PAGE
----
As for the crumbling tower, I feared I was connected to it. Those who had seen the stones fall said it was as if they’d simply come apart in odd clumps and slid down the outer wall. That sounded all too much like the way that chunks of stone had hung suspended in midair in my dream-turned-real.
That worried Geoff further. He asked me a string of questions about the integrity of the rest of the palace, and grew frustrated when I could only respond that I just didn’t know.
Finally he gave a curt nod, said, “Right. I’ll be back. Don’t either of you go anywhere,” and stomped off.
“Off to whisper in Queenie’s ear, old mouser,” Lily called after him.
Geoff stopped in the doorway and shot her a look. Then, with a dry chuckle and a shrug, he left.
“Old mouser?” Kaye asked.
“Well,” replied Lily, “everyone knows that he’s always sneaking about running her errands and keeping an ear out for her.”
“Well, leastways, I know.”
“Is there anything that happens around here that you don’t know?” I asked her.
Lily straightened her stance with pride. “No, Milady, not if I can help it. Ma always said, ‘know more than you let on, and know when to let on that you know more than you do’.”
“Wise woman. I’d like to meet her.”
A great clamor rose from the yard below, and Lily scampered off to the window.
“It’s Lord Uombard, Milady. He’s leaving and taking all his people with ‘im!”
Lord Uombard’s retinue was large, befitting his rank and wealth. If they were all leaving, this was no day’s outing.
“How’d they get going so quick? They must’ve left a lot of stuff behind.” Lily turned around and dropped me a curtsey. “Excuse me, Milady…” she paused, seeing Kaye looking over my shoulder. “And Milord. I must get going before the rest of ’em get all the good spoils.”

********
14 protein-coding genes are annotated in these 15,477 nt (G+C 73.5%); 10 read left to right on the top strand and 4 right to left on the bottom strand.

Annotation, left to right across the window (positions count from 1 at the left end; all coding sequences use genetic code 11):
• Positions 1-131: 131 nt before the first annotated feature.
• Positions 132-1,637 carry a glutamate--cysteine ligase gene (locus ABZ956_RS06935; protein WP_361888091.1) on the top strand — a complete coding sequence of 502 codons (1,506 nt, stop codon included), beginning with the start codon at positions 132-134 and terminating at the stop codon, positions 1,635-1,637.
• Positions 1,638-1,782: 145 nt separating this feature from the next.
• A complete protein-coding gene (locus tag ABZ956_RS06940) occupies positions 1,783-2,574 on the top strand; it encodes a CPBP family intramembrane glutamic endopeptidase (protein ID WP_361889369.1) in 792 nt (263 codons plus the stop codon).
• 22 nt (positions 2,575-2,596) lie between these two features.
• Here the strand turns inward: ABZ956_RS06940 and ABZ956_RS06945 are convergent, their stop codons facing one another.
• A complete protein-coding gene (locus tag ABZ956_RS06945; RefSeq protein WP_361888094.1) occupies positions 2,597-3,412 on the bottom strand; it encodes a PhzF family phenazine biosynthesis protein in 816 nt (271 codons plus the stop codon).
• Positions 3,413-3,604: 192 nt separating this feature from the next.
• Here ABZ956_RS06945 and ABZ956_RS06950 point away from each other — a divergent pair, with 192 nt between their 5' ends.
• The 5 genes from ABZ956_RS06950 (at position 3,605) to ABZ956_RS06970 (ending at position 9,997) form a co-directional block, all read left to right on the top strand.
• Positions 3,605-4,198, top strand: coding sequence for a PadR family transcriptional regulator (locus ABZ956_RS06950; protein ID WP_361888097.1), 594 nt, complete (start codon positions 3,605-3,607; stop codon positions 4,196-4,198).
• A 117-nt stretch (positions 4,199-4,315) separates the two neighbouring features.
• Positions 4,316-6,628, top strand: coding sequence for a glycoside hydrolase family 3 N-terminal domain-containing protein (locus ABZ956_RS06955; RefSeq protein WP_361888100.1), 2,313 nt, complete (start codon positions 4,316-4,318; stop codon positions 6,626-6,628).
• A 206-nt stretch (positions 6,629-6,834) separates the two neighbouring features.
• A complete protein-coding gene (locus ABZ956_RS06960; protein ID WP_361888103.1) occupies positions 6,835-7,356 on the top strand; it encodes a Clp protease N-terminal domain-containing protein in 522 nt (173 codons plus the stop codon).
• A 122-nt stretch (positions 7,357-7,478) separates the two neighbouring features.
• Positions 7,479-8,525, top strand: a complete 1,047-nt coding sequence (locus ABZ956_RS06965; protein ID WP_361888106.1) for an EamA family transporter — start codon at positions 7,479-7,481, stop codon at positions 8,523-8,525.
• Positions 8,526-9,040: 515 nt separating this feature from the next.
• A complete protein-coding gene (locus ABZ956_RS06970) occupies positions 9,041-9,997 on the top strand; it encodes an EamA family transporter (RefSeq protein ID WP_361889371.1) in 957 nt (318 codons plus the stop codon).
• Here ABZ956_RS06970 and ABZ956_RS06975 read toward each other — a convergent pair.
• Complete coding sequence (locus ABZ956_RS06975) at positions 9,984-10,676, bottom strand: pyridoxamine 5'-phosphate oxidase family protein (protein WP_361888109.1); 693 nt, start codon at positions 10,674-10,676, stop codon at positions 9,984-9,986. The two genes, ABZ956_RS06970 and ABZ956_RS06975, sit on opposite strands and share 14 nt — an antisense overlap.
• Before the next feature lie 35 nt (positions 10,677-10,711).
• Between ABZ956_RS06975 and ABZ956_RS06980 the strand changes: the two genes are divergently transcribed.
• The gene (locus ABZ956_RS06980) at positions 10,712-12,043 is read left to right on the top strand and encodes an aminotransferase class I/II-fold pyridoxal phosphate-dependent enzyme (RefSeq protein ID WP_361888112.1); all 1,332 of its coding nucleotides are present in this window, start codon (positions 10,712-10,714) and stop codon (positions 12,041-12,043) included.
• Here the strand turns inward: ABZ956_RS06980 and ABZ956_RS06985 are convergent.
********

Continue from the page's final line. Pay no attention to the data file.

“Spoils?” I asked.
“The Uombardies don’t look to be coming back. I’m going to get a few things before what they left behind gets completely picked over.”
“Very well, see if you can find me something to wear.”
“I’ll see what I can do,” Lily said, then grinned at me and practically skipped out of the room.
Kaye laughed. “You don’t think she’s serious, do you?”
“Have you ever been a servant?” I countered.
“Well, no…do you think she’s really going to raid Lady Uombardies’ jewelry casket?”
“I expect they took that with them, Kaye.”
“I have an image of servants running through the halls with silk ballgowns and diamond tiaras.”
I chuckled. “The kitchen staff cooking with silver spoons.”
“The stablehands using golden necklaces for bridles.”
We succumbed to a second fit of laughter, our snorts and chortles punctuated by complaints about the way laughing made the lines on our skin ache, and that, for some reason, was funny enough to get us laughing again.
A few hours later, it wasn’t so funny. Panic over the witch cursing the palace spread like wildfire, and all of the major houses, as well as most of the minor nobility, had either left the palace or were packing up to go. A seemingly endless stream poured out of the courtyard, and by dusk the palace sat empty, its usually unnoticed thrum of activity and life starkly absent.
Neither Geoff nor Lily had returned, and Kaye hadn’t wanted to leave me alone, so we spent the day in his room, and, when it grew dark, we climbed back into bed and curled up next to each other, still too sore to touch. Unsure of what the next day would bring, I took simple comfort from Kaye’s presence.
© 2012 Copyright Tof Eklund